Well, truthfully, i have never tasted this dessert before, and i don’t know exactly how they are supposed to taste.

But i think i might have overbaked mine, cause mine were like pancakes, the custard was too set and there was nothing soft and custardy about this dessert.

But then again, that might be how this dessert is supposed to be. That they are firm and are able to be cut through cleanly, cause after all, unlike flan, there is flour within the recipe.


Cherry Clafoutis

Recipe taken from Wendyinkk

65gm whipping cream
35gm milk
½ empty vanilla pod (I always keep the scraped pods for times where only a little bit of vanilla is needed), or use 1/8 of a unscraped pod
17gm or 1 ½ Tbsp sugar
1 egg
23gm or 3 Tbsp all purpose flour (sift before measure)
1 tsp Grand Marnier or Kirsch(optional)
A few fresh cherries, pitted or unpitted.
Icing sugar for dusting

1. Preheat oven to 160/180C
2. Heat milk, cream and empty vanilla pod into a small saucepan and bring to boil on the lowest heat. Put in sugar to melt. Set it aside to cool down.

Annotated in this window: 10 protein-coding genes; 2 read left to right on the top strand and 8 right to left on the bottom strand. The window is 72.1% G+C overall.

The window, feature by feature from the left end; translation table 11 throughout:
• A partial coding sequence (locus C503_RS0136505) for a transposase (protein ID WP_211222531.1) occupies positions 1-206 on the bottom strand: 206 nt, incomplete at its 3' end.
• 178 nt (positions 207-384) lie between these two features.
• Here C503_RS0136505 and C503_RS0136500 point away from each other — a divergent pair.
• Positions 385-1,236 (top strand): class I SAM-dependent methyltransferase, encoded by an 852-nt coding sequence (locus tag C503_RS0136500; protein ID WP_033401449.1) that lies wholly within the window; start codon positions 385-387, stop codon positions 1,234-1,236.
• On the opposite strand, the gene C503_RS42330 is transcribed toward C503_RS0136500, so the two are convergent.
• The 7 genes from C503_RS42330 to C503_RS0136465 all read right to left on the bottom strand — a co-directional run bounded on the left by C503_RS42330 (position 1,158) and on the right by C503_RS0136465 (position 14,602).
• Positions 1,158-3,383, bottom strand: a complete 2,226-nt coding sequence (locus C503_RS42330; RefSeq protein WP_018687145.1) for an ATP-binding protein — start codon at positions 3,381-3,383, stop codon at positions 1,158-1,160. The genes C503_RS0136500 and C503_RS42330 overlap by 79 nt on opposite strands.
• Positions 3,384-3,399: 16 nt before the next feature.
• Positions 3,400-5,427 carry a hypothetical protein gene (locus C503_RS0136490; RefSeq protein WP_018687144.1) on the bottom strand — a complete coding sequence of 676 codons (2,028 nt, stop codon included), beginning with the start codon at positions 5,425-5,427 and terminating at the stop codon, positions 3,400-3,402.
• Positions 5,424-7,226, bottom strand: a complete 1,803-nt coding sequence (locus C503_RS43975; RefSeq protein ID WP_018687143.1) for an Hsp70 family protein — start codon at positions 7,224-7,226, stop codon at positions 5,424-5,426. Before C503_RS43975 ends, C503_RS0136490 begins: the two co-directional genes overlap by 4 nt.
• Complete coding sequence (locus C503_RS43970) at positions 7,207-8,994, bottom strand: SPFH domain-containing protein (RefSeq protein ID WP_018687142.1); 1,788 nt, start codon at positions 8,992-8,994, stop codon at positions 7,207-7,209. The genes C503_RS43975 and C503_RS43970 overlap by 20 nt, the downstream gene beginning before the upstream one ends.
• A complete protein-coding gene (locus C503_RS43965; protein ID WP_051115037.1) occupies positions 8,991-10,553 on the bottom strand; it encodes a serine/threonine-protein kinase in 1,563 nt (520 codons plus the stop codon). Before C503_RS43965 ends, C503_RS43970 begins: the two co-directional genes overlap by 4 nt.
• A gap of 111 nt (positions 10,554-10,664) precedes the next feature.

3. Meanwhile, beat the egg in a bowl.
4. Fish out the vanilla pods and pour the cream mixture into the egg. Whisk to combine.
5. Put in flour and whisk to combine.
6. Put in liquer and stir.
7. Pour into a shallow baking dish. (no need to grease, it comes off nicely)
8. Put in pitted cherries and bake for 30 minutes until surface of the clafoutis is golden.
9. Dust with icing sugar.






Strawberry Charlotte

February 16, 2011 21 comments

I’ve always thought Charlotte cakes as being charming and very impressive looking. In fact, they were so majestic looking that i was always intimidated to attempt making one.